The Medellin International Poetry Festival, which is the largest of its kind in the world, opens today with more than 100 poets from 58 countries bringing their different perspectives to the forum.
The festival runs till July 17 and will include renowned figures such as Nobel Prize nominee Yevgveny Yevtushenko, as well as writers, poets and intellectuals from Africa, Asia, Europe, the Americas, and Oceania, in what will be a truly international affair.
The opening ceremony is being held at the Cerro Nutibara Thursday and will be followed by 185 events, such as courses, workshops, lectures, debates, films, seminars, and of course, poetry readings.
The festival is in its 20th year and in 2006 won the prestigious Right Livelihood Award, which is given to those “working on practical and exemplary solutions to the most urgent challenges facing the world today,” and is often referred to as the “Alternative Nobel Prize.”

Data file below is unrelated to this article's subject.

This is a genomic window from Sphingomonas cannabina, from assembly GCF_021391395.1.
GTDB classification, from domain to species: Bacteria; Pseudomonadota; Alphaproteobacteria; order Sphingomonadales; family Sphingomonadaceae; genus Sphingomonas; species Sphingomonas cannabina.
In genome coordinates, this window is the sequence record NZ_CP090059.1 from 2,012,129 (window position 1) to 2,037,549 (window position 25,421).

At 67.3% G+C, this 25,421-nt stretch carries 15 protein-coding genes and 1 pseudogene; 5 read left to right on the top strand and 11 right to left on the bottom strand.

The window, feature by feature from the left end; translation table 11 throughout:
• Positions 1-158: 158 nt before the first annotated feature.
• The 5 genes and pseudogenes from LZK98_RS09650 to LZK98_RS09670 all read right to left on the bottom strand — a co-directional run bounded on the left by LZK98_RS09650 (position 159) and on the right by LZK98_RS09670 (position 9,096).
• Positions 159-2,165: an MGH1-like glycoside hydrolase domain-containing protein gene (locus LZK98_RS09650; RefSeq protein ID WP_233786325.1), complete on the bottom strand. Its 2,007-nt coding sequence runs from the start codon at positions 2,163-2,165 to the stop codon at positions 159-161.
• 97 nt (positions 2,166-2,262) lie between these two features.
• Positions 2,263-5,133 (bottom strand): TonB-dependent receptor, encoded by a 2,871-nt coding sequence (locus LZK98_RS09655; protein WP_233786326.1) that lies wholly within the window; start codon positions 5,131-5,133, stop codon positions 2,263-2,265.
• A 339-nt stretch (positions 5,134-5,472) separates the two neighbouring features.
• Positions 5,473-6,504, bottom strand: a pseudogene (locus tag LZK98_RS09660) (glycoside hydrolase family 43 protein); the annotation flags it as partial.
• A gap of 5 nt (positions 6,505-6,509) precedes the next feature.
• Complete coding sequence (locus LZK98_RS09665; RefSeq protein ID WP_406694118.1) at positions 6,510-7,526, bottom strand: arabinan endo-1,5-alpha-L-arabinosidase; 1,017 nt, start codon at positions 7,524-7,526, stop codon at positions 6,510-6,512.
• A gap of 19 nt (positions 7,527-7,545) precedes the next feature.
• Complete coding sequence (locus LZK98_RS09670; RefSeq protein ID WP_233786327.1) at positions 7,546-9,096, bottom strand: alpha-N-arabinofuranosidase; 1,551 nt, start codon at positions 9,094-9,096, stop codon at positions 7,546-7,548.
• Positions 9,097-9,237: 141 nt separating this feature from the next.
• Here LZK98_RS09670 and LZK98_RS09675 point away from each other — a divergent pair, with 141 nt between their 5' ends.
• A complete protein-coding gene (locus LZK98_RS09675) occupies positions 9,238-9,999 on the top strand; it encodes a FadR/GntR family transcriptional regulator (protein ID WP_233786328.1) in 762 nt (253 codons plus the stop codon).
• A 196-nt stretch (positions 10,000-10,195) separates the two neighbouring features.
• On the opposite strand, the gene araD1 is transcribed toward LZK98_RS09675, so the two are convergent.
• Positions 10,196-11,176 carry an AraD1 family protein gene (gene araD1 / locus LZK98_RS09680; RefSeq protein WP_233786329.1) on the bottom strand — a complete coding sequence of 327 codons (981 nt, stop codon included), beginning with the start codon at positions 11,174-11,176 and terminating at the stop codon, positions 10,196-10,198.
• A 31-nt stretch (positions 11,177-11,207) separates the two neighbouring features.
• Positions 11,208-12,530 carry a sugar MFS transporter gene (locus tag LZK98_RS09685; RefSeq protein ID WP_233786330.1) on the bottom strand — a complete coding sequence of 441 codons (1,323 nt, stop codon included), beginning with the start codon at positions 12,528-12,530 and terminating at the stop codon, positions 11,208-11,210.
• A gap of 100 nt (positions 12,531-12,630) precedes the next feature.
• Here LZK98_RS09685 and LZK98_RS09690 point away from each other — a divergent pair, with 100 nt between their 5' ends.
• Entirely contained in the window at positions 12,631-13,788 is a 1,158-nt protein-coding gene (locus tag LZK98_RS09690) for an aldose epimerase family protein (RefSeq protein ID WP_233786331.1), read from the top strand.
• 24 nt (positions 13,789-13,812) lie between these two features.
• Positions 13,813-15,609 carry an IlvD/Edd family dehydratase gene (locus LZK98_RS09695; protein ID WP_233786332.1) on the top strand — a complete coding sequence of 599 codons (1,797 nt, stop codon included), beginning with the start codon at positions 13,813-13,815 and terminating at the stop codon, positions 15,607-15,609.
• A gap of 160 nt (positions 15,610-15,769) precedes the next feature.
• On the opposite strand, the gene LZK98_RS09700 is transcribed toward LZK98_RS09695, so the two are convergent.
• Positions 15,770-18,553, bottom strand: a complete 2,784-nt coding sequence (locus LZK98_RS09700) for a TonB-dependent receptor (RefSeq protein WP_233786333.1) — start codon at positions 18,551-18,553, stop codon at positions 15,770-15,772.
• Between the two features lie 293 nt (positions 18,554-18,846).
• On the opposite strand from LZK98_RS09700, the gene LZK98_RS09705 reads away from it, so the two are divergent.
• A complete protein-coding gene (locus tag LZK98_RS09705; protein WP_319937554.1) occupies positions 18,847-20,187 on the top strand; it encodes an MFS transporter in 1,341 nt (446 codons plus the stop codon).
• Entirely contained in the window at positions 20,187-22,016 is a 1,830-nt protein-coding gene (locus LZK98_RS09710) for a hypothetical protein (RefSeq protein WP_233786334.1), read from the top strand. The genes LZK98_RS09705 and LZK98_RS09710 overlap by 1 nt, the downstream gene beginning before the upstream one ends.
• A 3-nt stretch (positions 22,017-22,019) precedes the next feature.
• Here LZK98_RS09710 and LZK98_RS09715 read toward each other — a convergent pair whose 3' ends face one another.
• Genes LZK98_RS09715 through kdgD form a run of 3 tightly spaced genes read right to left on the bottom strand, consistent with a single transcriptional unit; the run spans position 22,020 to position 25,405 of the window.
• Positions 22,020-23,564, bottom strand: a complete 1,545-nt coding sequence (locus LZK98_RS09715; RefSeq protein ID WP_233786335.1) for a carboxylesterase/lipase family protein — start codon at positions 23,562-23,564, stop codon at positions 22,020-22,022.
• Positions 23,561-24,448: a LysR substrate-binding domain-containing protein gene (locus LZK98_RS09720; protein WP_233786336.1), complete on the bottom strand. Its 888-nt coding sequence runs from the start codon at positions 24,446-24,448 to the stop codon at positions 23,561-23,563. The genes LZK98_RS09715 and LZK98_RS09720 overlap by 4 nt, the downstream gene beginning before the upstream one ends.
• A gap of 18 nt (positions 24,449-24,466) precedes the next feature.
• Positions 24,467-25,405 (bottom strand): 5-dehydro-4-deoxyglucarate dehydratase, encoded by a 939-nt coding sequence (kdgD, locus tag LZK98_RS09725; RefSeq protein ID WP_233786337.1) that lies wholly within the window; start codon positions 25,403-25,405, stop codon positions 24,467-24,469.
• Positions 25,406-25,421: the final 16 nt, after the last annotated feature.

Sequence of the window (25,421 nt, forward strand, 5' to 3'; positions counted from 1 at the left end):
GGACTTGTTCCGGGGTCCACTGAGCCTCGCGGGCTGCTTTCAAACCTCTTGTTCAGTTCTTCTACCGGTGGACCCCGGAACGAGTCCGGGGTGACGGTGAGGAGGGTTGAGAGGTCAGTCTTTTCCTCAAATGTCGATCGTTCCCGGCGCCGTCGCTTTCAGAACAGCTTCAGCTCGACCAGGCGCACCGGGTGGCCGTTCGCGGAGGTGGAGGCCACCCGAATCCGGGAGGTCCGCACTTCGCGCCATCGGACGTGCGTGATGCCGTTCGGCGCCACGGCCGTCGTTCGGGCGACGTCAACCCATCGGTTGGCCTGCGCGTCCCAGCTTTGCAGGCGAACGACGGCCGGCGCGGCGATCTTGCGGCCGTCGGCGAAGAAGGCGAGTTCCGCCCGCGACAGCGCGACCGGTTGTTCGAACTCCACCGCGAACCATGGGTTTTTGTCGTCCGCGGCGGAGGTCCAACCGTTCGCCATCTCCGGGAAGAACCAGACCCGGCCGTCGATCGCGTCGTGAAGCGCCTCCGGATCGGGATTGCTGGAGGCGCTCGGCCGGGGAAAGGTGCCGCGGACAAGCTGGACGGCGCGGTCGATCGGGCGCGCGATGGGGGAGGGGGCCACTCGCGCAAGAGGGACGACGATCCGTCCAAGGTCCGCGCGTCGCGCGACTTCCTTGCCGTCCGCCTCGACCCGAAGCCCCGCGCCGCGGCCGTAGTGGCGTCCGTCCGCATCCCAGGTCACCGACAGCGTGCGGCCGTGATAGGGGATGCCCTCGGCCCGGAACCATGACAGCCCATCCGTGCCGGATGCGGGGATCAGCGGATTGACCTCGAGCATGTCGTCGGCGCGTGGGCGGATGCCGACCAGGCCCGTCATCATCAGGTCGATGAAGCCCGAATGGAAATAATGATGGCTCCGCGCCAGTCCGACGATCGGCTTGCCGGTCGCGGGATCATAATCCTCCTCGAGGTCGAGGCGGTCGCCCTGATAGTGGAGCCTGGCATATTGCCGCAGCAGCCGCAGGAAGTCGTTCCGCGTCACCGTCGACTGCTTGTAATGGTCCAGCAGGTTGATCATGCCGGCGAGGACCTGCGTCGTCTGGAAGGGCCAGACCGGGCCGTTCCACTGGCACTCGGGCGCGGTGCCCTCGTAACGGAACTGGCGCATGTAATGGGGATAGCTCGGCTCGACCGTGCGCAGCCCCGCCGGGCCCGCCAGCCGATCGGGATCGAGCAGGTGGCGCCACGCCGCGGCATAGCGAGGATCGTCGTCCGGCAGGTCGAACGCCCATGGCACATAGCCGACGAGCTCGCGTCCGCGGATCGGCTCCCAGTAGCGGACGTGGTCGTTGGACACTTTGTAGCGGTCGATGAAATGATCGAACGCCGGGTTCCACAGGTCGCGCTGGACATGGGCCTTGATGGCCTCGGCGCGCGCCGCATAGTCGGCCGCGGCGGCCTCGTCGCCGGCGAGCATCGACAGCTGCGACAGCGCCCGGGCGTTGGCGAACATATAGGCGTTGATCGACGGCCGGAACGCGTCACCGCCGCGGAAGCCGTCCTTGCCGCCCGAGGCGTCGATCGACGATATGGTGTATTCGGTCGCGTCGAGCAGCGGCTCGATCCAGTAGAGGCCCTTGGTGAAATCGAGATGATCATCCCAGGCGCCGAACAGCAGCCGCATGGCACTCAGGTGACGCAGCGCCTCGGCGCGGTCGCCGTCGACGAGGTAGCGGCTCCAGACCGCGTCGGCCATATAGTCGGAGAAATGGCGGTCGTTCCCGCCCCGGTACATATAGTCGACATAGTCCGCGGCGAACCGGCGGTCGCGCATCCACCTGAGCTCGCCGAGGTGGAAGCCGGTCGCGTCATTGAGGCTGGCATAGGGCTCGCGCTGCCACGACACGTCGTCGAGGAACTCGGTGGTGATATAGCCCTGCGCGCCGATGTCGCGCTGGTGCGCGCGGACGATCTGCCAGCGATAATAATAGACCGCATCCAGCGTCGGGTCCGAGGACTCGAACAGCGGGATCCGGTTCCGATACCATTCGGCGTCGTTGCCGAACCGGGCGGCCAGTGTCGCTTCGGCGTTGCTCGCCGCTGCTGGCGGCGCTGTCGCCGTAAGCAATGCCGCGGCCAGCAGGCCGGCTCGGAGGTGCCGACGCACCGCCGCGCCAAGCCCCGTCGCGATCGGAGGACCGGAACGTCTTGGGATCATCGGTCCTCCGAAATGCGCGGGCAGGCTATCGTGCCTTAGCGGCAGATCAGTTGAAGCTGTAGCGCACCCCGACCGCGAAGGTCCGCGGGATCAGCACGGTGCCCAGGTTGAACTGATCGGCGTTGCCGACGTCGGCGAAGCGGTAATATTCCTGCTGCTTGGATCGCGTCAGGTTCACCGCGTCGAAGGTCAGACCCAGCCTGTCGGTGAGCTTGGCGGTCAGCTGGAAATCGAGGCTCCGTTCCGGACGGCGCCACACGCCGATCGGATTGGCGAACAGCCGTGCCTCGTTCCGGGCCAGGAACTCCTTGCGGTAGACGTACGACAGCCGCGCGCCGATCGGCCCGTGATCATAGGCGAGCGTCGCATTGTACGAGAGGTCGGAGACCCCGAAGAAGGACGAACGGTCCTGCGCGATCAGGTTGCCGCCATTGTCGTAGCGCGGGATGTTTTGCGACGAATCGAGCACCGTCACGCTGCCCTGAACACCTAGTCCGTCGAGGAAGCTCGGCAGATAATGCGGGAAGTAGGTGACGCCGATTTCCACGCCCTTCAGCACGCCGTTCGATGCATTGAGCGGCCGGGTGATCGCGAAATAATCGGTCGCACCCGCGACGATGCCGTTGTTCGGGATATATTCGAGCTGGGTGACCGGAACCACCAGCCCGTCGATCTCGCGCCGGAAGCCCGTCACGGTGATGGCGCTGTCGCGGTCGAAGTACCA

The inaugural festival in 1991 was set against a backdrop of violence, as Medellin’s streets were ravaged with drug-related crime, and has since attempted to bring a “spiritual climate” to the city.
“Although the International Poetry Festival of Medellin cannot achieve peace in Colombia, it can help to reconstruct life from language, contributing in this way to peace and reconciliation,” according to the event’s website.
Admission to all events and activities is free, and organizers are expecting 200,000 people to fill the streets, theaters, libraries, schools and neighborhoods of the festival over the next ten days.
See the festival’s website for more information.